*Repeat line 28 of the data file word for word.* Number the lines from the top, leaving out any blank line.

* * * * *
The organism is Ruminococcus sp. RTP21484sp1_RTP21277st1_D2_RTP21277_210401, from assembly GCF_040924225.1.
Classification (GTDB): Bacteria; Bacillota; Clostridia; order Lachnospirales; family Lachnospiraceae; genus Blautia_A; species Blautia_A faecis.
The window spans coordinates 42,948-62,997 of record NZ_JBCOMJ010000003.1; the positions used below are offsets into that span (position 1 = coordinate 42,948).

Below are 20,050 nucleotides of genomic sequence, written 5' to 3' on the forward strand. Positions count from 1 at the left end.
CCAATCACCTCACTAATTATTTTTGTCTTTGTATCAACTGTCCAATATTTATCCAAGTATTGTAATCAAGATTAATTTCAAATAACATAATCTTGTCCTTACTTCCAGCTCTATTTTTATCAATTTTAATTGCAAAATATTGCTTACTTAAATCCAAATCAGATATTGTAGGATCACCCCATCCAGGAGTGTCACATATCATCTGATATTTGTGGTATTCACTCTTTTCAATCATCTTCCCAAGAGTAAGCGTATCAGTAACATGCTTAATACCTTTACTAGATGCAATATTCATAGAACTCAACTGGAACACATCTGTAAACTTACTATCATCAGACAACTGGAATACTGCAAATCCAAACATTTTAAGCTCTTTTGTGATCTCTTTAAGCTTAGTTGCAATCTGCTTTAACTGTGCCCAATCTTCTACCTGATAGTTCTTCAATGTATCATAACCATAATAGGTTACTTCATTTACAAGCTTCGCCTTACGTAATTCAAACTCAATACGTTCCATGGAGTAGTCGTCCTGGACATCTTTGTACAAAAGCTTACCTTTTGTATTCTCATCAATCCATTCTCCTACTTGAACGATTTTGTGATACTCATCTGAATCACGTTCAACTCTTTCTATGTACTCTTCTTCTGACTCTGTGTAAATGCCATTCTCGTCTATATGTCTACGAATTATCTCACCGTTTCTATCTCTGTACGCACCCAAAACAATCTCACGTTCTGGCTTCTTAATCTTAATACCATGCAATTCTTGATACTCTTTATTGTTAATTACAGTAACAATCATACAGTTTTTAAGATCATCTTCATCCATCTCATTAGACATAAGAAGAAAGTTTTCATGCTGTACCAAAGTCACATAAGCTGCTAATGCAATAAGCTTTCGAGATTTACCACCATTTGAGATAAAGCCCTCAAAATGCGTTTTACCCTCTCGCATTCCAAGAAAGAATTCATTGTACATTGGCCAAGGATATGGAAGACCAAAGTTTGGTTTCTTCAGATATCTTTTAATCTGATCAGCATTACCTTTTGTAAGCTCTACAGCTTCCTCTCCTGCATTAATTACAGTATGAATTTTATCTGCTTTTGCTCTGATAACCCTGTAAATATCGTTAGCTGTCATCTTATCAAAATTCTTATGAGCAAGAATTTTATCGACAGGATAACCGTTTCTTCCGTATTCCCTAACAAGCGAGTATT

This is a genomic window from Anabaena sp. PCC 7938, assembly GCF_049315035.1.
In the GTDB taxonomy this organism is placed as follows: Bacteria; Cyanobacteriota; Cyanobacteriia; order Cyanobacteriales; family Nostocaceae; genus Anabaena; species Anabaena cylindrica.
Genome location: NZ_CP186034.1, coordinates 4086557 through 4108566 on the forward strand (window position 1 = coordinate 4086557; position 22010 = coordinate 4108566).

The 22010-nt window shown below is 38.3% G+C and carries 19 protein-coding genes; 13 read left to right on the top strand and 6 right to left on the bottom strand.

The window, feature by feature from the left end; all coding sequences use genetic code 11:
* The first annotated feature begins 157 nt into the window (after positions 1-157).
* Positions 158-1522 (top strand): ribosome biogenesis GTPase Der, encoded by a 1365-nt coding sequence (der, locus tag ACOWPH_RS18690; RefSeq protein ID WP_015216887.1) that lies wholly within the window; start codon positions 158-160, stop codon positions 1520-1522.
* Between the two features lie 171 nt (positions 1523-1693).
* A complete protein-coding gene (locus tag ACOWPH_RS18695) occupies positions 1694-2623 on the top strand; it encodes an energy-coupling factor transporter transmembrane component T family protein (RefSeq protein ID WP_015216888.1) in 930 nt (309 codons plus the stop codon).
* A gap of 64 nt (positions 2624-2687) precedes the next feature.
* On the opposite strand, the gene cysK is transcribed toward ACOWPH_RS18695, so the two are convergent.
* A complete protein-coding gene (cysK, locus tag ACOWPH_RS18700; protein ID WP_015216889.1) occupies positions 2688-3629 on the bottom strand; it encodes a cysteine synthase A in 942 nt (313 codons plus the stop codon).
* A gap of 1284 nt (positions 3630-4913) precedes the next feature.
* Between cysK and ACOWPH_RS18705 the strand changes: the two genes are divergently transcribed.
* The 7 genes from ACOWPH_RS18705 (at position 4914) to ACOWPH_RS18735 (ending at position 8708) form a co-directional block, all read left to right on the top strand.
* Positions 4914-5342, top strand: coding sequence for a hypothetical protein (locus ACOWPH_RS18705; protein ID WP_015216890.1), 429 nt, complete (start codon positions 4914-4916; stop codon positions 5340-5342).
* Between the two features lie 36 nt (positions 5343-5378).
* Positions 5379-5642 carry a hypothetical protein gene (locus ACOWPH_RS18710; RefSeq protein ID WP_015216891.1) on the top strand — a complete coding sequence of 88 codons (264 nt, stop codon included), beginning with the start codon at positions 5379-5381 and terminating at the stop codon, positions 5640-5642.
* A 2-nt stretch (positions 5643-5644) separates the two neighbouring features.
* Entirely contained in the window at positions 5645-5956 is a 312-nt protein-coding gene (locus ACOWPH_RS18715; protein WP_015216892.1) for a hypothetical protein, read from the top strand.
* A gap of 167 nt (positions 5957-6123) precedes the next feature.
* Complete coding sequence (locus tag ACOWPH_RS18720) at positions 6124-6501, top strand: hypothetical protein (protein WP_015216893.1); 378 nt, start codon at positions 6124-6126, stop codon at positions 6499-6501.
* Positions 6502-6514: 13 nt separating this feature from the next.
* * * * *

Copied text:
* Positions 6502-6514: 13 nt separating this feature from the next.